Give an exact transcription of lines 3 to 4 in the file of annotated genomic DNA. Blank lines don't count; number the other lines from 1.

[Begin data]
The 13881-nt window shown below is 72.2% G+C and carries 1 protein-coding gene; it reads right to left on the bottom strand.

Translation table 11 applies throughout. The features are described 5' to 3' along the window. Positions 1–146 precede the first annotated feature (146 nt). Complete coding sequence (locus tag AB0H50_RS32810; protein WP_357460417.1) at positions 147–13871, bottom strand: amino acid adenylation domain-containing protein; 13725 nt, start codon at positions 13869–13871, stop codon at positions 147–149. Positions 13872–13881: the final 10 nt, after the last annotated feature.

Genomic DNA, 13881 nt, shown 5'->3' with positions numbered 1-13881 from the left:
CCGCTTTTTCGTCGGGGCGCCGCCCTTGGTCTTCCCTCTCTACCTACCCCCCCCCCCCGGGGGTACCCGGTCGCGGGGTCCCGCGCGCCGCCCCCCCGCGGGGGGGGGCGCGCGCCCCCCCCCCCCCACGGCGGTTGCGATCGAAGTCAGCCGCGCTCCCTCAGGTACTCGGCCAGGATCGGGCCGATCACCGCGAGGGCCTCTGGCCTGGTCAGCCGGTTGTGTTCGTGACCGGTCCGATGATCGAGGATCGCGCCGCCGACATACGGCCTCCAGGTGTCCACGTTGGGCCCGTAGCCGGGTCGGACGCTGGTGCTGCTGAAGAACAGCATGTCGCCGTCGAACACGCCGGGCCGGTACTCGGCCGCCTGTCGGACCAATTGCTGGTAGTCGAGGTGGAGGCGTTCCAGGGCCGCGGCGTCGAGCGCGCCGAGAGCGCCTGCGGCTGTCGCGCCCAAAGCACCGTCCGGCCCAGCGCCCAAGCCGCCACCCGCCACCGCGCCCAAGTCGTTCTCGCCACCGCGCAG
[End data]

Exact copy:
Genomic DNA, 13881 nt, shown 5'->3' with positions numbered 1-13881 from the left:
CCGCTTTTTCGTCGGGGCGCCGCCCTTGGTCTTCCCTCTCTACCTACCCCCCCCCCCCGGGGGTACCCGGTCGCGGGGTCCCGCGCGCCGCCCCCCCGCGGGGGGGGGCGCGCGCCCCCCCCCCCCCACGGCGGTTGCGATCGAAGTCAGCCGCGCTCCCTCAGGTACTCGGCCAGGATCGGGCCGATCACCGCGAGGGCCTCTGGCCTGGTCAGCCGGTTGTGTTCGTGACCGGTCCGATGATCGAGGATCGCGCCGCCGACATACGGCCTCCAGGTGTCCACGTTGGGCCCGTAGCCGGGTCGGACGCTGGTGCTGCTGAAGAACAGCATGTCGCCGTCGAACACGCCGGGCCGGTACTCGGCCGCCTGTCGGACCAATTGCTGGTAGTCGAGGTGGAGGCGTTCCAGGGCCGCGGCGTCGAGCGCGCCGAGAGCGCCTGCGGCTGTCGCGCCCAAAGCACCGTCCGGCCCAGCGCCCAAGCCGCCACCCGCCACCGCGCCCAAGTCGTTCTCGCCACCGCGCAG